We originally thought camping in a tent for so long would take its toll on us but luckily it hasn’t. We’ve learned that we can sleep almost anywhere on almost anything. And the food…who would have thought you could gain weight in Africa? Well we did and will be traveling with a few extra pounds from eating three hearty and delicious meals a day.

African weather has been incredibly kind to us. Although some days were extremely hot, we had only two nights of rain on our entire overland tour. It’s very common this time of year to experience at least a few down pours but we have been very fortunate to stay as dry as we have.

I know we’ve said it before, but we are incredibly lucky to travel with the group of people we’ve met. After traveling for three and a half months on our own through South America, it was refreshing to hang out in a group and to meet such amazing people. They are our African travel family and it will be weird not to travel with them anymore. We love you guys – you know who you are!SIt’s been nearly five months since we started our around the world adventure. We are still going strong and are so excited for our next continent. But first, we need to make it through an epic two days of traveling. From Nairobi, we fly to Qatar and connect in Bangkok before we arrive in OZ nearly 40 hours later. We are looking forward to returning to a westernized country and spending time with our family-friends in Melbourne!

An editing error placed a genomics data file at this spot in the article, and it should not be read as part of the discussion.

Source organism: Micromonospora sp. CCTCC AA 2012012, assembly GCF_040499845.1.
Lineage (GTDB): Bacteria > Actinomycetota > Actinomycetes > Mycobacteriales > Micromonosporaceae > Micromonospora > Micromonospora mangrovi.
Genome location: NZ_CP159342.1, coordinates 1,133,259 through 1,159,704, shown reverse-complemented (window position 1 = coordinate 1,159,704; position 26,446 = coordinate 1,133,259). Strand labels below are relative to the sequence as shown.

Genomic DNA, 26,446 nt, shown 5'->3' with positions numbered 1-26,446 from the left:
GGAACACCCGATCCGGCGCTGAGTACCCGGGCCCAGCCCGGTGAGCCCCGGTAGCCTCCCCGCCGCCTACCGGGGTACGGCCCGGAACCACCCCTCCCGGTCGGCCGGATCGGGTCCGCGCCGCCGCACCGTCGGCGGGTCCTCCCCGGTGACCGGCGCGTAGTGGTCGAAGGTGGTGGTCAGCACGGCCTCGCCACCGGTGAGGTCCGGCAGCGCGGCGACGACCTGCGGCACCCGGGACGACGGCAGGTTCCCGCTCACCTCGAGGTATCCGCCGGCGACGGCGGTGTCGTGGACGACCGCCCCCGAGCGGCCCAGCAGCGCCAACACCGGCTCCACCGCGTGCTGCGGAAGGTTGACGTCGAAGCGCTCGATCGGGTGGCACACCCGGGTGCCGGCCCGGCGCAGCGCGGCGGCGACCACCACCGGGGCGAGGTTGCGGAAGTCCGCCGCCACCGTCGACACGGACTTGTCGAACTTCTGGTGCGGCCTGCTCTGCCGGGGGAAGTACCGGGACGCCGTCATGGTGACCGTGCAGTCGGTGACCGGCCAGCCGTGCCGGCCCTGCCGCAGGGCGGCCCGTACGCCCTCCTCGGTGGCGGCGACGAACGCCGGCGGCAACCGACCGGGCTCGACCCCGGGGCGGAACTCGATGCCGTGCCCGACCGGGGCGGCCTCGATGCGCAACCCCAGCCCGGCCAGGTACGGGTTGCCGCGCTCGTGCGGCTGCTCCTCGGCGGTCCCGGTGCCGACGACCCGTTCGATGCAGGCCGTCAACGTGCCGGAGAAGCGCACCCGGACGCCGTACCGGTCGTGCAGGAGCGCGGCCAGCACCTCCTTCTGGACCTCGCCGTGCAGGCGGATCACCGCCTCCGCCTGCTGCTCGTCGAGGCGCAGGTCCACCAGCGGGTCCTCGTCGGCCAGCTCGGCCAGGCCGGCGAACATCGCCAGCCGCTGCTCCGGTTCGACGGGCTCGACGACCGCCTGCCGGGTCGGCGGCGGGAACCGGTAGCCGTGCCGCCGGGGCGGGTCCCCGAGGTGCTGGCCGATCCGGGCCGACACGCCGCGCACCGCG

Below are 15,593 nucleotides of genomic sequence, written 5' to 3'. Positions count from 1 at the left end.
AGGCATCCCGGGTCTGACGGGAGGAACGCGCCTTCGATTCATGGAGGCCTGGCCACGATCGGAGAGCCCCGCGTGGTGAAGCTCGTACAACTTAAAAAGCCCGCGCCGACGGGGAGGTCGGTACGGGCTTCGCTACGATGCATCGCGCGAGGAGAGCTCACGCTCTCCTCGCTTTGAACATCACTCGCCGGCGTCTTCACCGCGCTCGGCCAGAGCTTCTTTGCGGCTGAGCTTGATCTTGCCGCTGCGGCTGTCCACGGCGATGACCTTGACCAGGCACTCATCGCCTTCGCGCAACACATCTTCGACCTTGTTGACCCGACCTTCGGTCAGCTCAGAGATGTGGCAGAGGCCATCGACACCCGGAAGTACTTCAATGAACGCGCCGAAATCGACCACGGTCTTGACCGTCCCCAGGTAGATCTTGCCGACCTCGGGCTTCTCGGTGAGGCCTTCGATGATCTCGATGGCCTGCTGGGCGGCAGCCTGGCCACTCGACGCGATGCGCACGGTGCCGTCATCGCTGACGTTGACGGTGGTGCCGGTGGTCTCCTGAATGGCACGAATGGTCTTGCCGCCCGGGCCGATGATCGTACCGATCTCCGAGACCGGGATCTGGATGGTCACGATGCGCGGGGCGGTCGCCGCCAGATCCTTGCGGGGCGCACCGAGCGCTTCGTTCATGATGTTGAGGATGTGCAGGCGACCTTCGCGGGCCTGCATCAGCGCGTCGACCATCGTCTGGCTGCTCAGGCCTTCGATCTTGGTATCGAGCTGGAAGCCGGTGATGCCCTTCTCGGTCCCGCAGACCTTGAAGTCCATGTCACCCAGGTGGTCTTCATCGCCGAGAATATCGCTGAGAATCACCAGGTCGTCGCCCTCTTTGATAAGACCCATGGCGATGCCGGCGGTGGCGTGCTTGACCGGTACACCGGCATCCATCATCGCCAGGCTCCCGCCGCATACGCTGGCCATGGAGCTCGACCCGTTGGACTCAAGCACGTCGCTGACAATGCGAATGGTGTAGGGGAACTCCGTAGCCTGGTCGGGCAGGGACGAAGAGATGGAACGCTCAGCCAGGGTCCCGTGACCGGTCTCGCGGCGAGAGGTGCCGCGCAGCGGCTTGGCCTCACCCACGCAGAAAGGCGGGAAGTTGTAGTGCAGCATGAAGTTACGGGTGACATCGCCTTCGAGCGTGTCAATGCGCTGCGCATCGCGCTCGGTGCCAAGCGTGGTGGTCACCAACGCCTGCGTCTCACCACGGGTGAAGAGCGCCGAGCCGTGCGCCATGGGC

It’s been fun Africa, now it’s on to the next…



The Beaches of Malawi and Zanzibar